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What role were you born to play in social change? | Waging Nonviolence

About The Author

George Lakey co-founded Earth Quaker Action Group which just won its five-year campaign to force a major U.S. bank to give up financing mountaintop removal coal mining. Along with college teaching he has led 1,500 workshops on five continents and led activist projects on local, national, and international levels. Among many other books and articles, he is author of “Strategizing for a Living Revolution” in David Solnit’s book Globalize Liberation (City Lights, 2004). His first arrest was for a civil rights sit-in and most recent was with Earth Quaker Action Team while protesting mountain top removal coal mining.
Bill Moyer was a street-wise, working class white boy from rowhouse Philadelphia, who — in the turbulence of the 1960s — went to Chicago to work for an anti-racist housing campaign. He wound up joining Martin Luther King Jr.’s national staff as an organizer. I played tag football more than once with Moyer, catching his grin as he mercilessly overwhelmed his opponents through daring and smarts. He might have been the most joyfully aggressive Quaker I’ve known. By the time he died in 2002, Moyer had given significant leadership on multiple political issues, including the national anti-nuclear movement.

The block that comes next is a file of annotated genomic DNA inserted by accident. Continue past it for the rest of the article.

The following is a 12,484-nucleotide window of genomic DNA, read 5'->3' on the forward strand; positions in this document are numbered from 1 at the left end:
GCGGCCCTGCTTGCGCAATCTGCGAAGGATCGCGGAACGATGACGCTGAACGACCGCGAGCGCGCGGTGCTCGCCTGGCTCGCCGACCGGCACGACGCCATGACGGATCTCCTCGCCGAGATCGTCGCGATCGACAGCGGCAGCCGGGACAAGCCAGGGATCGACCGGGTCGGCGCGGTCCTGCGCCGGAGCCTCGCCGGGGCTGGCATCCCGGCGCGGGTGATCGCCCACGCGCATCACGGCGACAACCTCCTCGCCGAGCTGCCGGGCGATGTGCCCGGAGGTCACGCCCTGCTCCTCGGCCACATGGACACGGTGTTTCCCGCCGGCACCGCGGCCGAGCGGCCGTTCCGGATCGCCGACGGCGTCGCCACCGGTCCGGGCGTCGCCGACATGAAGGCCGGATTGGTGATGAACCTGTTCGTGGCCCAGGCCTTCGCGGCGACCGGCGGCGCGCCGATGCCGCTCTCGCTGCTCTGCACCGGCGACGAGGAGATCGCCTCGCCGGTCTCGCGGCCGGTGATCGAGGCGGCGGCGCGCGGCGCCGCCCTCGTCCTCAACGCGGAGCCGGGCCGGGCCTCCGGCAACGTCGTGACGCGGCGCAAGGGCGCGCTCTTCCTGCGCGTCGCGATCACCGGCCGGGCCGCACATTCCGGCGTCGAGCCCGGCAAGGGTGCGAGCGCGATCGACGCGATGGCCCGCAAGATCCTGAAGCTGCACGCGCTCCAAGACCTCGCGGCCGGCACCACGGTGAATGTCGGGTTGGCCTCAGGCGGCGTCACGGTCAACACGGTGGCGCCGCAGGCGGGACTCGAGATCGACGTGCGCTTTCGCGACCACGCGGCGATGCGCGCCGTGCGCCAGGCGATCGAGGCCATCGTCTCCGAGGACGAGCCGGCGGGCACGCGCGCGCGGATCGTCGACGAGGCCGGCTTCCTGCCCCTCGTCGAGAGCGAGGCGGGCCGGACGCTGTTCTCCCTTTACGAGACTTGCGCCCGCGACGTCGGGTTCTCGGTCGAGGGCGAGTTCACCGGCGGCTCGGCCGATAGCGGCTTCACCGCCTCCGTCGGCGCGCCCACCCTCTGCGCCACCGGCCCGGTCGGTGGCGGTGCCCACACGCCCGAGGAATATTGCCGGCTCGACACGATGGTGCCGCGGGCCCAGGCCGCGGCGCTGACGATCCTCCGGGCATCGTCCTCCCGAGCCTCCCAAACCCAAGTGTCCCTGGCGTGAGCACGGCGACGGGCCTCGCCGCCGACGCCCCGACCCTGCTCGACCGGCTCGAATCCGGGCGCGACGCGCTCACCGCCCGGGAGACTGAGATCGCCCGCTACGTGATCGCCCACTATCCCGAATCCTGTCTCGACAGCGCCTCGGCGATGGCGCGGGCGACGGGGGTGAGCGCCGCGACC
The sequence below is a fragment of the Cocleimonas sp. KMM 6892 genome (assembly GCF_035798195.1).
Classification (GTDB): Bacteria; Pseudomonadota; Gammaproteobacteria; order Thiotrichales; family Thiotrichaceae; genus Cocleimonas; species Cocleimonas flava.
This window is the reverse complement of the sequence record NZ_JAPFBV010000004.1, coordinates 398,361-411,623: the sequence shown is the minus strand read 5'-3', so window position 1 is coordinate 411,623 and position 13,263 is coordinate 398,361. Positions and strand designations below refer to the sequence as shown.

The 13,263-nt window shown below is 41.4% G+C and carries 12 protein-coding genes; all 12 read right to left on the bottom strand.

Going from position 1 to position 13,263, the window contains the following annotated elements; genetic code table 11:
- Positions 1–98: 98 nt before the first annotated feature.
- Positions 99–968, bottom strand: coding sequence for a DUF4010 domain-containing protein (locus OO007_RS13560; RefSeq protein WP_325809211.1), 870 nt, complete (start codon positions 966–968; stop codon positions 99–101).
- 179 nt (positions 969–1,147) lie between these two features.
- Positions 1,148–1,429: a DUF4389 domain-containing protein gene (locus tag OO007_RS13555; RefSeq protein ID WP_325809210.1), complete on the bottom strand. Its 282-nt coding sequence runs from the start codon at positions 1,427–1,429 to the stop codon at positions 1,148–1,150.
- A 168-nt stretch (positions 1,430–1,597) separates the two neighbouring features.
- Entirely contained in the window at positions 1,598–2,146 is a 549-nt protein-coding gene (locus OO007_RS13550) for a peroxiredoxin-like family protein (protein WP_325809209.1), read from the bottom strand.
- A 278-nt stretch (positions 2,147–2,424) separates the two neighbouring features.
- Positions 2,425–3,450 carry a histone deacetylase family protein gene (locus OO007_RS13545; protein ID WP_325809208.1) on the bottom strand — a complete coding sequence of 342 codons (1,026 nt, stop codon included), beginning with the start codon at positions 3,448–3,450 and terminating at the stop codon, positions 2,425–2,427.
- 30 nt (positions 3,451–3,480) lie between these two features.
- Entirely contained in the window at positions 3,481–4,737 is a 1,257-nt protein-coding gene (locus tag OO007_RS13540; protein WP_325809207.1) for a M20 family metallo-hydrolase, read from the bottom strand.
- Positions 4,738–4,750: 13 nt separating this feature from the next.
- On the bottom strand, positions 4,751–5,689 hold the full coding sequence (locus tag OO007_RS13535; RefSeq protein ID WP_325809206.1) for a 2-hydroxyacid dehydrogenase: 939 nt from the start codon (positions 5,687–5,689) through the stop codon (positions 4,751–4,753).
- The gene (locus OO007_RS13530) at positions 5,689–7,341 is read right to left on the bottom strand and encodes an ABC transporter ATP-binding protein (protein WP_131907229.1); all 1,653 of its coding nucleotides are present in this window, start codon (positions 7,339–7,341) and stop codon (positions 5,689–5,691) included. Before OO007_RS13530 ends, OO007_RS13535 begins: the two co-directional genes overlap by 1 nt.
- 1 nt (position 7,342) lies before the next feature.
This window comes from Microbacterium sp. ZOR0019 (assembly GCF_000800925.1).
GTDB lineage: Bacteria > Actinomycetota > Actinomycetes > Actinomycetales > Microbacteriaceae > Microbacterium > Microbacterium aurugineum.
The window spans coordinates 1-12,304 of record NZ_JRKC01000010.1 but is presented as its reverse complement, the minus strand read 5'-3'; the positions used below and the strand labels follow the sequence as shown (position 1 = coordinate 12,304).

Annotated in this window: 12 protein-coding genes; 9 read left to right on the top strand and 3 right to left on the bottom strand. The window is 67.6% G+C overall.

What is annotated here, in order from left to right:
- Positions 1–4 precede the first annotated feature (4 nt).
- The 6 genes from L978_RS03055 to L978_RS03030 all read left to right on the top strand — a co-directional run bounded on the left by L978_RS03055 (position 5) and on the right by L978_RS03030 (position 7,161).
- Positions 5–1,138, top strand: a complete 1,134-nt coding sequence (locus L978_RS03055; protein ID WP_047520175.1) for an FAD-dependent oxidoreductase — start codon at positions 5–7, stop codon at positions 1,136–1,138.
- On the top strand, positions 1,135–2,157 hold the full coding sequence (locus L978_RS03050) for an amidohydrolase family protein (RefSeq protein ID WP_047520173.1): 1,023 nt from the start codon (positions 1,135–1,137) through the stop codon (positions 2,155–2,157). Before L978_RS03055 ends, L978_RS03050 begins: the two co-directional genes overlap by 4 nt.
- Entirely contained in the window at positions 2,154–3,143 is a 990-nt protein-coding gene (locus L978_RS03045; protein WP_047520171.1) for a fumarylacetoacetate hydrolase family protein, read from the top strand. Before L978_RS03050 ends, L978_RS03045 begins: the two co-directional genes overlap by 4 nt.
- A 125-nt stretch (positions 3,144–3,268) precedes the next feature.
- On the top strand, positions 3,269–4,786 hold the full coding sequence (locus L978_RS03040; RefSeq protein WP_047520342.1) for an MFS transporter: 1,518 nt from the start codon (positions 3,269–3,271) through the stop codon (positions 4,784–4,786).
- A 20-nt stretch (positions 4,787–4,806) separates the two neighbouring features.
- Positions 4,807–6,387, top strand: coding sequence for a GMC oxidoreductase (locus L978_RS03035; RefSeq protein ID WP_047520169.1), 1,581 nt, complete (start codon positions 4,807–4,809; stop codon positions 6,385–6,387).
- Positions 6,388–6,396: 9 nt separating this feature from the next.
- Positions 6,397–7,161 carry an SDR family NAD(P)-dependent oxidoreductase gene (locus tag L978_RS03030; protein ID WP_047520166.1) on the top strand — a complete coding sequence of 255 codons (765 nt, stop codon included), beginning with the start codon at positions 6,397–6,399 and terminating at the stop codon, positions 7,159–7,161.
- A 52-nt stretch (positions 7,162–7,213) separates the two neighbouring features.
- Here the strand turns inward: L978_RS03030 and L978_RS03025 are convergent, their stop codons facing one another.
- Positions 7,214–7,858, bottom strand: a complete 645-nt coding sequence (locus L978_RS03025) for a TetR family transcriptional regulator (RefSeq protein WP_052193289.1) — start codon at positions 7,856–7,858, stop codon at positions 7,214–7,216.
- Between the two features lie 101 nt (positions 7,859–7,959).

In California, Moyer went to graduate school to study social movement theory and indulge his love of analytical thinking. He became best known for identifying eight stages of successful social movements, which he named the Movement Action Plan, or MAP. I found activists using MAP as far away as Taiwan, where they had already read it in translation before I got there.

Moyer also invented a powerful tool that clarifies how we work for change on two levels: individually and organizationally. Four Roles of Social Activism, he called it, and right now the tool is helping environmentalist organizations in the Philadelphia area clarify their relationships to the new campaign Power Local Green Jobs. The tool also empowers individuals to become more effective. In this column I’ll describe the four roles so you can notice their resonance personally for you and also for your group.

Source: What role were you born to play in social change?

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